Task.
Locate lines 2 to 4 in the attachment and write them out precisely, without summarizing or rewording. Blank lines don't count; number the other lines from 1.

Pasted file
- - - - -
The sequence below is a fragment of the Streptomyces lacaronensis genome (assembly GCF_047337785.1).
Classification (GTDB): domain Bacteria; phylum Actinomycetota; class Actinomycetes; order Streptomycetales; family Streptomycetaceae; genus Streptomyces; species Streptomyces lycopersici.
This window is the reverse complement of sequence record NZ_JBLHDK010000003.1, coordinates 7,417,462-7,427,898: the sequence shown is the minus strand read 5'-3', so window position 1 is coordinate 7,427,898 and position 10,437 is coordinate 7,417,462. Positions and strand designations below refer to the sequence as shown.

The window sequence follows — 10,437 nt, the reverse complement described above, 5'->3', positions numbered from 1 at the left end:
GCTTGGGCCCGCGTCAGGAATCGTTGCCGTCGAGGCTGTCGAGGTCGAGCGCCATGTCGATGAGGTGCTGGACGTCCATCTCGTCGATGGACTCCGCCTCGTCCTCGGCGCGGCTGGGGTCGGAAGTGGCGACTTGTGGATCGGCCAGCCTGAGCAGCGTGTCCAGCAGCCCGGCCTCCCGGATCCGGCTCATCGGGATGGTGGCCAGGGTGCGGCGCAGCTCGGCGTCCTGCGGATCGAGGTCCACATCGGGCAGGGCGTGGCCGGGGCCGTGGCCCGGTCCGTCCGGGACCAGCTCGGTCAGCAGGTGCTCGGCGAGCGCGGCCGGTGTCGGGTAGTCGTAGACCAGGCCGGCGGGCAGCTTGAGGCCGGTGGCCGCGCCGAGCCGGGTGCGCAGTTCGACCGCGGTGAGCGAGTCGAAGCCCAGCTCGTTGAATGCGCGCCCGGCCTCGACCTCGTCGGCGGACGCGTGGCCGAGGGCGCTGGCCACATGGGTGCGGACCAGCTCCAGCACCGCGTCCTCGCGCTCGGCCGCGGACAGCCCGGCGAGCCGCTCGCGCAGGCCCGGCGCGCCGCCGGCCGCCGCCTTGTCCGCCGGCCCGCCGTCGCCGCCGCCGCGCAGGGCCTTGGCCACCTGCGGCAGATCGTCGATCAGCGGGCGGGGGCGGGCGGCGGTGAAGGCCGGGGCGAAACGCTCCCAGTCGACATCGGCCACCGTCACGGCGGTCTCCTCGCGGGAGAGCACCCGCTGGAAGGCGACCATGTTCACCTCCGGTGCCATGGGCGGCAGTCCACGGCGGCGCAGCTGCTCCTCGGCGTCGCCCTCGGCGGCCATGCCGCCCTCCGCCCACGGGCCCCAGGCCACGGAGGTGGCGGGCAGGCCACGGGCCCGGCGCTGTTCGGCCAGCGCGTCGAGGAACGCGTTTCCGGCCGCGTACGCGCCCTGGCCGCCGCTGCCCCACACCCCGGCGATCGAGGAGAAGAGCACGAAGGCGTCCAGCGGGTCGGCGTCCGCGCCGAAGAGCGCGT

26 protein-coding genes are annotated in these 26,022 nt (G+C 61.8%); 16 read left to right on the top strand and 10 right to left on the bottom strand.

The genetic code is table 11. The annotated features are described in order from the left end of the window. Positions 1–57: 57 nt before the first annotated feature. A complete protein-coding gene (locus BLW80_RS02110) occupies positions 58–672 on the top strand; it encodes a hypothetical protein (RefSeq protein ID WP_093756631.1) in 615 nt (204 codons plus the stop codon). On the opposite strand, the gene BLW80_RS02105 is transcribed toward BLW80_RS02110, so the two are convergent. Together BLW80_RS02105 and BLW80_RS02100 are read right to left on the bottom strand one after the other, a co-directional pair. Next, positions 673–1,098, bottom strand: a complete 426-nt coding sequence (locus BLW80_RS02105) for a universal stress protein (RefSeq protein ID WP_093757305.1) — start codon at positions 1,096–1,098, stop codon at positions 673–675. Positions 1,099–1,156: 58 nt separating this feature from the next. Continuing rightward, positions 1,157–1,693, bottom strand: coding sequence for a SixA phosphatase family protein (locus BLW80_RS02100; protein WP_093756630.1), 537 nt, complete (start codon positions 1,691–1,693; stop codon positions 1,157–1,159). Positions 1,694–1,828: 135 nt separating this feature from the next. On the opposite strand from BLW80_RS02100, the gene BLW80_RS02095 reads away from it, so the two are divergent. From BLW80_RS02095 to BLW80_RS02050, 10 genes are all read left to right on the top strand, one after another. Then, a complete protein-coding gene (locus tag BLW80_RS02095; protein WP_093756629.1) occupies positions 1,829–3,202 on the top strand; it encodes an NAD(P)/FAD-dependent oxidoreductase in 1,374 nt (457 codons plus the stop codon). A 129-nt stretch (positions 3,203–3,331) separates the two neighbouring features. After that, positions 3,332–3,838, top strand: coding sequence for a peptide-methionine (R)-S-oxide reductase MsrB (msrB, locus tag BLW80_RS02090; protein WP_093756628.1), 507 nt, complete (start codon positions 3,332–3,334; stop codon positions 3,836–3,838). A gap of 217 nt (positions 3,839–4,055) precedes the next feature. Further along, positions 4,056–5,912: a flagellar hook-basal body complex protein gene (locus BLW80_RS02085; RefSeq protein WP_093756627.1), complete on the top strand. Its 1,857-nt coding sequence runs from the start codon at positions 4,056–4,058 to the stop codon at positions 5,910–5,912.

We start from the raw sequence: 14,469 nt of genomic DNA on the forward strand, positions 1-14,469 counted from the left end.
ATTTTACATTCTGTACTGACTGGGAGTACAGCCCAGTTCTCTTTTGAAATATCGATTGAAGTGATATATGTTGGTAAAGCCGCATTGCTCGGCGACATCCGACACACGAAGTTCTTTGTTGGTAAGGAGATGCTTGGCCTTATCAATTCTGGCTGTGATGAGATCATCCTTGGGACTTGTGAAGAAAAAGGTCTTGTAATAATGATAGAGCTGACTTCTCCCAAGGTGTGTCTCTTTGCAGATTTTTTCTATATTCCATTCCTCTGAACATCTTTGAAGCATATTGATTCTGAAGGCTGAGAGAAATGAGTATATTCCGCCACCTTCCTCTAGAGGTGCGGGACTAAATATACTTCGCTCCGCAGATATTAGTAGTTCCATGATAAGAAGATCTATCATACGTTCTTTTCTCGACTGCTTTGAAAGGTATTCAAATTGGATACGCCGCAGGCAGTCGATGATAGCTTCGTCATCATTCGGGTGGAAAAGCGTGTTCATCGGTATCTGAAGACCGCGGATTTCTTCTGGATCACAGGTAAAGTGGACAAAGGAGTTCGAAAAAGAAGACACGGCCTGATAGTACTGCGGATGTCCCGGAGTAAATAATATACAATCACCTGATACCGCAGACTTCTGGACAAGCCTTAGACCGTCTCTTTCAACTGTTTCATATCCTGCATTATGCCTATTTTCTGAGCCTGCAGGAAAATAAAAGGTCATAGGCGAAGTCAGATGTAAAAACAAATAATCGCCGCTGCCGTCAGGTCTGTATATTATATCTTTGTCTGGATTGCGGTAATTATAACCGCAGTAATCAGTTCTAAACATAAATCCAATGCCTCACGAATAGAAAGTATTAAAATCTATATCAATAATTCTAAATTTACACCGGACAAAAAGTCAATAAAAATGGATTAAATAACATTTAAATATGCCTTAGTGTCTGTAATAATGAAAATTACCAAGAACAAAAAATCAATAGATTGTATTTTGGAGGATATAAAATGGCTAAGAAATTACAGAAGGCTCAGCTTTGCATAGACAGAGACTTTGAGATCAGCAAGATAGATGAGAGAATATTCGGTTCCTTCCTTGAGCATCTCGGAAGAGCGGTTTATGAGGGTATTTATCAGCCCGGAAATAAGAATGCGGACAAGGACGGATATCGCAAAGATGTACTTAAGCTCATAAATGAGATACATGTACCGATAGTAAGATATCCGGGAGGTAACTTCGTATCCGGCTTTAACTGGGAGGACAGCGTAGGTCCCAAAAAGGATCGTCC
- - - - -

Classification (GTDB): domain Bacteria; phylum Actinomycetota; class Actinomycetes; order Streptomycetales; family Streptomycetaceae; genus Streptomyces; species Streptomyces lycopersici.
This window is the reverse complement of sequence record NZ_JBLHDK010000003.1, coordinates 7,417,462-7,427,898: the sequence shown is the minus strand read 5'-3', so window position 1 is coordinate 7,427,898 and position 10,437 is coordinate 7,417,462. Positions and strand designations below refer to the sequence as shown.

The window sequence follows — 10,437 nt, the reverse complement described above, 5'->3', positions numbered from 1 at the left end: